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LUWOMBO

July 28th in 2016 by Chef Henry Osapati

Luwombo or Oluwombo is a Ugandan traditional dish. It is both a royal and a fairly common dish cooked especially during the holidays. It was originally created in 1887 by the personal chef of kabaka Mwanga, an interesting king who ruled the Buganda kingdom (Ugandan region where the country got its name from) at the end of 19th century..

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BRIEF HISTORY OF  UGANDAN CUISINES

The basic history of Uganda is rather an interesting one. Indigenous kingdoms flooded in Uganda in the 12th century. Among them were the Buganda, Bunyoro, Toro, Ankole, and Busoga. As the centuries passed, the Buganda people (Baganda) dominated the kingdom. The tribes in Uganda has plenty of time to pen out their hierarchies as there was little incursion of Uganda from the outside until the 19th century. In spite of the fertility of the land and its capacity to grow surplus crops there were no trading links with the East African coast. Then finally contacts were made with the Arab Traders and European Explorers in mid-19th century. As these traders stormed Uganda, they brought along with them their own customs and traditions which influenced Uganda’s own customs and traditions, relating to everything, from food, shelter, to even clothes. After the Treaty of Berlin, that resulted in defining the various European countries’ sphere of influence in Uganda as it became one of the British protectorates. The colonial administrators brought in coffee and cotton as cash crops. The Ugandan cuisine is Traditional, yet with Uganda’s historical background, we are not too surprised to see the influence it has had on its traditional cuisine.
Ugandan cuisines consists of traditional and modern cooking styles, practices, foods and dishes in Uganda, with English, Arab, Asian and especially Indian influences. Most of the tribes in Uganda have their own delicacy or speciality. Most dishes are prepared from numerous vegetables, bananas, yams, potatoes, cassava and other tropical fruits.
Cooking traditional and authentic Ugandan cuisine requires some tact. One extremely popular dish in the Ugandan cuisine is Matooke which is made from bananas of the plantain type and is cooked or boiled in a sauce of groundnuts, fresh fish, smoked meat or entrails. Matooke really goes well with any relish. Most of the tribes in Uganda eat their fish either smoked or fresh whereas the others dry it after washing in a salt solution and drying it under the sun for days. Sun-dried fish is a scrumptious dish in the Ugandan cuisine. There are great tasting authentic and traditional cuisines in the cuisines of Uganda, which needs special skills and delicacy to prepare for complete enjoyment of the cuisines.

PREPARING MATOOKE


Preparation process
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The preparation of matooke in Buganda culture follows a laid down sequence from the time it is hacked from mother plant to the time it is served on a plate.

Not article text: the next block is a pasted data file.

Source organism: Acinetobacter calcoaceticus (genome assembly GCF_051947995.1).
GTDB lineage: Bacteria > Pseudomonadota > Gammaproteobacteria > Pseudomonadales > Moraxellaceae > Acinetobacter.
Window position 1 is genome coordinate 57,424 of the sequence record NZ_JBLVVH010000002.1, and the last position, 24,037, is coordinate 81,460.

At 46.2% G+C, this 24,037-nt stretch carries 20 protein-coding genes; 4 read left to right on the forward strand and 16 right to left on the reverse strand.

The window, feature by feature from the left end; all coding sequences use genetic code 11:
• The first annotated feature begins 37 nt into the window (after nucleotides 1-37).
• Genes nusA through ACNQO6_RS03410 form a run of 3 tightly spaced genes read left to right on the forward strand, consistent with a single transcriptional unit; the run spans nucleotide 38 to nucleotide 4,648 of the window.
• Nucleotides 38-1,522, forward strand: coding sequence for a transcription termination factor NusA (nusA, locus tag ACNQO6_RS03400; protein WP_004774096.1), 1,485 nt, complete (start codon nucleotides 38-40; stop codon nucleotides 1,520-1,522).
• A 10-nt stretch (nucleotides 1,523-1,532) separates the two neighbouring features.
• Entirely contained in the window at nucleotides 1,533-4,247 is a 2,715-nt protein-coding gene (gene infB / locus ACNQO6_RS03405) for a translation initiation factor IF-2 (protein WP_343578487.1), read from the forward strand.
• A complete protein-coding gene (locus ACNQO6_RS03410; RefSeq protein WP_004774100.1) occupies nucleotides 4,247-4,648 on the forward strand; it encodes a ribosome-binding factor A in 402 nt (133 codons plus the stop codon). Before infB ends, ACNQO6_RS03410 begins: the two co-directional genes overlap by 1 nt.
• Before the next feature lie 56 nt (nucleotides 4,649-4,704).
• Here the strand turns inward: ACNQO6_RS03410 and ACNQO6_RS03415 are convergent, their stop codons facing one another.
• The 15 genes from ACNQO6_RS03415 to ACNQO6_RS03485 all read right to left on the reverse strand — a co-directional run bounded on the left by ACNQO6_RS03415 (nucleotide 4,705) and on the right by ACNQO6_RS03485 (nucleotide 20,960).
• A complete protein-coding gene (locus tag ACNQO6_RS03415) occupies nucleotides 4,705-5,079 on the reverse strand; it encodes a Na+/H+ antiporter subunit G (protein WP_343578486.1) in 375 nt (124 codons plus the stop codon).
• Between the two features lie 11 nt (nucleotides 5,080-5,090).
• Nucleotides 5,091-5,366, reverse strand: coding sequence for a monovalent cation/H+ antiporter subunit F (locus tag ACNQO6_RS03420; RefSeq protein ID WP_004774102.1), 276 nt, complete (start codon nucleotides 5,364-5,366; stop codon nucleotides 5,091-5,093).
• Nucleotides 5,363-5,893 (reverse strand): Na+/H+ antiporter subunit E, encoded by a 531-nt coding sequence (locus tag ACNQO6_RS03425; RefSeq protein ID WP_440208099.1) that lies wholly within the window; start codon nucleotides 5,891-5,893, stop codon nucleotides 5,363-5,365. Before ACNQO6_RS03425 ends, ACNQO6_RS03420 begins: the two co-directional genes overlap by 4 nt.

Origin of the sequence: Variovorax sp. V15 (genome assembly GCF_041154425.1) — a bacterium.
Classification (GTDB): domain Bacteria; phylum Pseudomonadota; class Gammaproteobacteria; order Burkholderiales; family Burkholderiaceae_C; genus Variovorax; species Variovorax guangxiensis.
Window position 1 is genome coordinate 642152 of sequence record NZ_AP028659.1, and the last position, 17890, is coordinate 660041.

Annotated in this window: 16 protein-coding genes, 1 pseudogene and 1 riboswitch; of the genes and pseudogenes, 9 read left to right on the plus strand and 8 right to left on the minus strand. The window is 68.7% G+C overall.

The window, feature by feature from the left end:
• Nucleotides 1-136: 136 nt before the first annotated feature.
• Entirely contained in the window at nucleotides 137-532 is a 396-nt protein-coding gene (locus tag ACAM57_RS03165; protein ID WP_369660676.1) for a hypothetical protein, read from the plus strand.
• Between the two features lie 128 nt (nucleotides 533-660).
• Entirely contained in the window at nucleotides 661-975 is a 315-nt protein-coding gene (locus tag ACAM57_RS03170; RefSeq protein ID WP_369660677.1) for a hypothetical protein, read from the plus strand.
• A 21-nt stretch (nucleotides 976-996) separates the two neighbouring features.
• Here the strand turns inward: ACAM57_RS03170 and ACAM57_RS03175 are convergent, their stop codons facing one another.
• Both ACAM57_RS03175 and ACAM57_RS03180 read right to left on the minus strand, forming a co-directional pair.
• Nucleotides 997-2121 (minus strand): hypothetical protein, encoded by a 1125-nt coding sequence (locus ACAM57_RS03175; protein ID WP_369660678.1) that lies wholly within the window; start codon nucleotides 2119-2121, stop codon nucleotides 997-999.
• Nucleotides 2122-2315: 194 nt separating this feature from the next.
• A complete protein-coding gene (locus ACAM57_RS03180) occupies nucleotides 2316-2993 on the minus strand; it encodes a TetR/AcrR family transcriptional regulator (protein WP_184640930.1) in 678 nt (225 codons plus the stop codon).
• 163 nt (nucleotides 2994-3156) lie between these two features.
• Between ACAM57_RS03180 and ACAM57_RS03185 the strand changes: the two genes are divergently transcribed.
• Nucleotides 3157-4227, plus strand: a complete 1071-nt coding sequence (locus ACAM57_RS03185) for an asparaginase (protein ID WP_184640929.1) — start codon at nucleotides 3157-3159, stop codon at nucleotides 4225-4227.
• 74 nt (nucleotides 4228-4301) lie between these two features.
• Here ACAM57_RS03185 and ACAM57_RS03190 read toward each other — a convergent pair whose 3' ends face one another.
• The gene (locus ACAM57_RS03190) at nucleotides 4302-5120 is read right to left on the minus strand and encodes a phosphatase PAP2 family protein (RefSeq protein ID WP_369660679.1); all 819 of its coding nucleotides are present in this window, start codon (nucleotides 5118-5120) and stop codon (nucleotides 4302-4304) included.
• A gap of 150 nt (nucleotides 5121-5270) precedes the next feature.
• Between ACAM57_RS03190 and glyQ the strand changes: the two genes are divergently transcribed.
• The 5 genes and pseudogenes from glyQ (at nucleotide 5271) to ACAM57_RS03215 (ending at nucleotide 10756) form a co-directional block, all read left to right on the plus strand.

Before getting the banana, the mother plant is cut from the middle. The upper part is supported so that it comes down gently to avoid scratches on the bananas. After supporting the upper part down, the banana leaves are removed and spread across the floor of the garden to support growth of young plants. The harvested banana is carried home in its entirety. Traditionally, we remove one cluster from either side of the bunch so that we mix the mature bananas with young ones.
After peeling, the matooke fingers are washed before being placed into the cooking pan. “After peeling, the fingers are tied up into a bundle of banana leaves, (wrapped into banana fibers forming a reef knot at the top), which is then put in a cooking pan with just enough water to steam the leaves”. Here the banana fibers are used like bandages when bundles of matooke are being wrapped up for steaming. Strips and chunks cut from the banana tree stem or cluster stem (locally called ebikolokomba) can be used as a foundation at the bottom of the cooking pan so as to avoid the boiling water touching the bundle of the matooke being steamed.
When properly ready and tender, the bundle is removed and squeezed to get a smooth soft and golden yellow mash, served hot with all the banana leaves around to keep it hot. In Buganda, matooke is traditionally served using two-steamed banana leaves covered into the bundle during cooking.
When serving food especially matooke in Buganda culture in mid 19th century, a wife kneels and uses two steamed tender banana leaves, one in her right and another in her left hand. The right hand portions out a piece of mash and the left scoops it out for distribution.
Matooke is food for hard workers, privileged people and much respect was attached to its preparation and preservation. Like many cultural practices; however, matooke production and importance has also been changing. Some people prepare matooke without banana leaves, naked inside the pan, while some prepare it in kavera (plastic bag) due to limited banana leaves in urban areas. But none of these has changed the importance that people, especially in Buganda, attach to matooke; preparing and eating it. A meal for Muganda is nothing without matooke.